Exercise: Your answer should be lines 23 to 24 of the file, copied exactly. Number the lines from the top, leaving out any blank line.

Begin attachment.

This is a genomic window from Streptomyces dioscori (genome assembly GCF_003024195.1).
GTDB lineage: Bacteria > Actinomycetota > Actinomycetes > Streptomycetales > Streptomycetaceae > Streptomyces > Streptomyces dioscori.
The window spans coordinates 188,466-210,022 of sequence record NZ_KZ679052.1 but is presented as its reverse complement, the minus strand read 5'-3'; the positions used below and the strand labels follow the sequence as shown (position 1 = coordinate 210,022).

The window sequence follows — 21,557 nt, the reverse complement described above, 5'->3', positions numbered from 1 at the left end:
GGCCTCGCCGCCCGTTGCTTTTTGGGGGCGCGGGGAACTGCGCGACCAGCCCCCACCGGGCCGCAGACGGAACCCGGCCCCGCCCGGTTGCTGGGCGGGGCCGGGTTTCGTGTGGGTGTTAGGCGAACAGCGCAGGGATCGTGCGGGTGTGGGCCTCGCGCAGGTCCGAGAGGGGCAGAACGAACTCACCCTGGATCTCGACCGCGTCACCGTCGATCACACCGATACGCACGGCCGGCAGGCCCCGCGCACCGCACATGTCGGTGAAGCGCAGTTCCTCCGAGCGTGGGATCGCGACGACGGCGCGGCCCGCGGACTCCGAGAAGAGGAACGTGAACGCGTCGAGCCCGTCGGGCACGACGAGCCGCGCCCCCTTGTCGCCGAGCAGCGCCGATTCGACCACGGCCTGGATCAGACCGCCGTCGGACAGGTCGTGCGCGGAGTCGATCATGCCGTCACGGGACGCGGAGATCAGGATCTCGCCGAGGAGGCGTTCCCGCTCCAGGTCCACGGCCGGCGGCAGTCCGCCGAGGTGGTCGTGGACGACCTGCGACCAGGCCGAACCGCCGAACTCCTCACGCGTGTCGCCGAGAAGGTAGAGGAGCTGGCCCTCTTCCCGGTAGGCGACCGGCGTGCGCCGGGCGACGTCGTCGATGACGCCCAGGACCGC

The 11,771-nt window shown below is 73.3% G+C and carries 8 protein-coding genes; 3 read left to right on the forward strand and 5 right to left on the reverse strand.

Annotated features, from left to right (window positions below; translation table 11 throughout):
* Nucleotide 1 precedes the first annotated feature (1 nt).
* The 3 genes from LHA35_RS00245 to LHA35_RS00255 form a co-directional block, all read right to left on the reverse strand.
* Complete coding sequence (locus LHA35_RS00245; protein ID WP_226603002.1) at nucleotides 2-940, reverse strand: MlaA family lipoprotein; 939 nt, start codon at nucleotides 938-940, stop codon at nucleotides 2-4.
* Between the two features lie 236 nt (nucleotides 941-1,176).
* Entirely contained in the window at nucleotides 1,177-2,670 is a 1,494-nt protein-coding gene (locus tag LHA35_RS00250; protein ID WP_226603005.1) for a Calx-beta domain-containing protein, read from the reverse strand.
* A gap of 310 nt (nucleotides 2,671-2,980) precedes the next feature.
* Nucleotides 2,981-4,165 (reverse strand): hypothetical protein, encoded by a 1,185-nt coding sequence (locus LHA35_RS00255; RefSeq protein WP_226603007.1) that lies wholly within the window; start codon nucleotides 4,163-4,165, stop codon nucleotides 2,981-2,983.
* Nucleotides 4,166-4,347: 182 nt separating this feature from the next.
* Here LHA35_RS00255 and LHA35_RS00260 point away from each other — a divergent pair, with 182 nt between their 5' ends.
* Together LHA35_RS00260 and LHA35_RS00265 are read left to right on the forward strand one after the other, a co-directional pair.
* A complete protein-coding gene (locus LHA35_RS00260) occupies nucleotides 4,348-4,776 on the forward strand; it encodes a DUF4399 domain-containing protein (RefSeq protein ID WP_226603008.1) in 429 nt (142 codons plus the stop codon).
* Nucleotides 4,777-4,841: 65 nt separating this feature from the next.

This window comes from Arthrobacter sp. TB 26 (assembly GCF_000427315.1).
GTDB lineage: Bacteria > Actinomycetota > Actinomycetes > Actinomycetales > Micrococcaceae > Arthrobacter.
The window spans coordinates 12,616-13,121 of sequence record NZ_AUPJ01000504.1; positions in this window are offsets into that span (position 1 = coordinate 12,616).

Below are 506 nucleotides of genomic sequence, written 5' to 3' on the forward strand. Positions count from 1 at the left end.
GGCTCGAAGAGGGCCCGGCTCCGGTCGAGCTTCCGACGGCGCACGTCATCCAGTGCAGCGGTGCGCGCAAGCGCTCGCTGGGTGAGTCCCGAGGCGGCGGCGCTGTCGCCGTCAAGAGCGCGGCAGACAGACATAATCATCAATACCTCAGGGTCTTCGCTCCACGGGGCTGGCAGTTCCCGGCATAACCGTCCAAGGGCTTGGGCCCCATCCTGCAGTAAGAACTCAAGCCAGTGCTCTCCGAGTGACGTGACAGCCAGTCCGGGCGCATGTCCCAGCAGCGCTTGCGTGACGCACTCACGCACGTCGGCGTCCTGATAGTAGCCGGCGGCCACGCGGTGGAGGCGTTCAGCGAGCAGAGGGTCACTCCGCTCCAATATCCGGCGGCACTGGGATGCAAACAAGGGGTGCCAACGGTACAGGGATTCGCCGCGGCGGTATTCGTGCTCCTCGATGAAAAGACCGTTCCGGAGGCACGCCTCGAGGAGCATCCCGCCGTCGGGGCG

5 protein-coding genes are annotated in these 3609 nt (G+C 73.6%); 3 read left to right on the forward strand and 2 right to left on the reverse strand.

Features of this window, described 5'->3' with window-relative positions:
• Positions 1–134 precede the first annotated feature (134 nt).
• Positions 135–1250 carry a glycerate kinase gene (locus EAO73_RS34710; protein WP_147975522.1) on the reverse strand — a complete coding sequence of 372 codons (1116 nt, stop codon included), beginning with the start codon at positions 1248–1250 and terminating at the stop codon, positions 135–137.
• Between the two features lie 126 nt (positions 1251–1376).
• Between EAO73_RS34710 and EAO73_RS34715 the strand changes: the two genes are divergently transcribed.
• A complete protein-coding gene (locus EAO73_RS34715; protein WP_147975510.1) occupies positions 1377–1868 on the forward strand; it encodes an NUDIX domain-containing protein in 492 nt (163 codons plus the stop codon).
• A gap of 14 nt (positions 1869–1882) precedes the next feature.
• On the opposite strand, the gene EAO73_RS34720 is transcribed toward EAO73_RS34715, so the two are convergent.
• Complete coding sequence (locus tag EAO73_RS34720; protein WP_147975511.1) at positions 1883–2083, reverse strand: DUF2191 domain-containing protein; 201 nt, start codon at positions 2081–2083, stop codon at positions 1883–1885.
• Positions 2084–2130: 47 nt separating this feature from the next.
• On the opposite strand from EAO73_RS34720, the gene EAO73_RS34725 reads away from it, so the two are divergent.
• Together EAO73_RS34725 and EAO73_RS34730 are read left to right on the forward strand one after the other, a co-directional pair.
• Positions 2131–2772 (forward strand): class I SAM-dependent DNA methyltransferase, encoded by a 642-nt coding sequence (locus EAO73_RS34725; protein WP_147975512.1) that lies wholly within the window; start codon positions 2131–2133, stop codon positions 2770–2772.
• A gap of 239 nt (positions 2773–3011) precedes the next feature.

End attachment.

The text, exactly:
Below are 506 nucleotides of genomic sequence, written 5' to 3' on the forward strand. Positions count from 1 at the left end.
GGCTCGAAGAGGGCCCGGCTCCGGTCGAGCTTCCGACGGCGCACGTCATCCAGTGCAGCGGTGCGCGCAAGCGCTCGCTGGGTGAGTCCCGAGGCGGCGGCGCTGTCGCCGTCAAGAGCGCGGCAGACAGACATAATCATCAATACCTCAGGGTCTTCGCTCCACGGGGCTGGCAGTTCCCGGCATAACCGTCCAAGGGCTTGGGCCCCATCCTGCAGTAAGAACTCAAGCCAGTGCTCTCCGAGTGACGTGACAGCCAGTCCGGGCGCATGTCCCAGCAGCGCTTGCGTGACGCACTCACGCACGTCGGCGTCCTGATAGTAGCCGGCGGCCACGCGGTGGAGGCGTTCAGCGAGCAGAGGGTCACTCCGCTCCAATATCCGGCGGCACTGGGATGCAAACAAGGGGTGCCAACGGTACAGGGATTCGCCGCGGCGGTATTCGTGCTCCTCGATGAAAAGACCGTTCCGGAGGCACGCCTCGAGGAGCATCCCGCCGTCGGGGCG